by Patrick Appel

Brayden King passes along a study:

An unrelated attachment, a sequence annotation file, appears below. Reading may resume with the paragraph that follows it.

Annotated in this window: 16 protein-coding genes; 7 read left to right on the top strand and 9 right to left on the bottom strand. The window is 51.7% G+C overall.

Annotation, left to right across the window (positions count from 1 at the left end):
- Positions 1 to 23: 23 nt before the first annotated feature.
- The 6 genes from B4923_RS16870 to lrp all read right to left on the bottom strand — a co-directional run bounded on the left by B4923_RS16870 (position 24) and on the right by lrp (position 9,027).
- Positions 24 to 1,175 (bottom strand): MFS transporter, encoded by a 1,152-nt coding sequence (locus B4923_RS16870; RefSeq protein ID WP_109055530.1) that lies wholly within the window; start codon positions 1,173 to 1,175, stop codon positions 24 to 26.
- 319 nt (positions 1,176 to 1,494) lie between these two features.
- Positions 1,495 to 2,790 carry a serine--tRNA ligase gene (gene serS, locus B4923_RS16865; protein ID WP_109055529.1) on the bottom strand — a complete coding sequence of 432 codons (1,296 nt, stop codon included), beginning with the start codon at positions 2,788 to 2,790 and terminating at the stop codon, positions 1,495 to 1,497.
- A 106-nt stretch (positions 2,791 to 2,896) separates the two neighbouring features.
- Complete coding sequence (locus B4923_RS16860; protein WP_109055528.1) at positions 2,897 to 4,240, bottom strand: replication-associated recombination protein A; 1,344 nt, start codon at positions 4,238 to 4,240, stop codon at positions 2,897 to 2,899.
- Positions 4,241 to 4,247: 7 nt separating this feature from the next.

My colleague in Kellogg’s management and strategy group, Jennifer Brown, has done some interesting research that might have implications for how we think about self-fulfilling prophecy. Her research on rank-ordered tournaments suggests that people actually perform worse when competing in the same tournament as a superstar. The context is the PGA tour. The superstar, of course, is Tiger Woods. She finds that when players compete with Tiger Woods their score is, on average, .2 strokes higher than normal (if you don’t follow golf, a high score is bad). The reason for this, she suggests, is that players don’t try as hard when Woods is in the field. The effect disappears when Woods is having a bad day, suggesting that players pick up their performance when they feel they have a chance.

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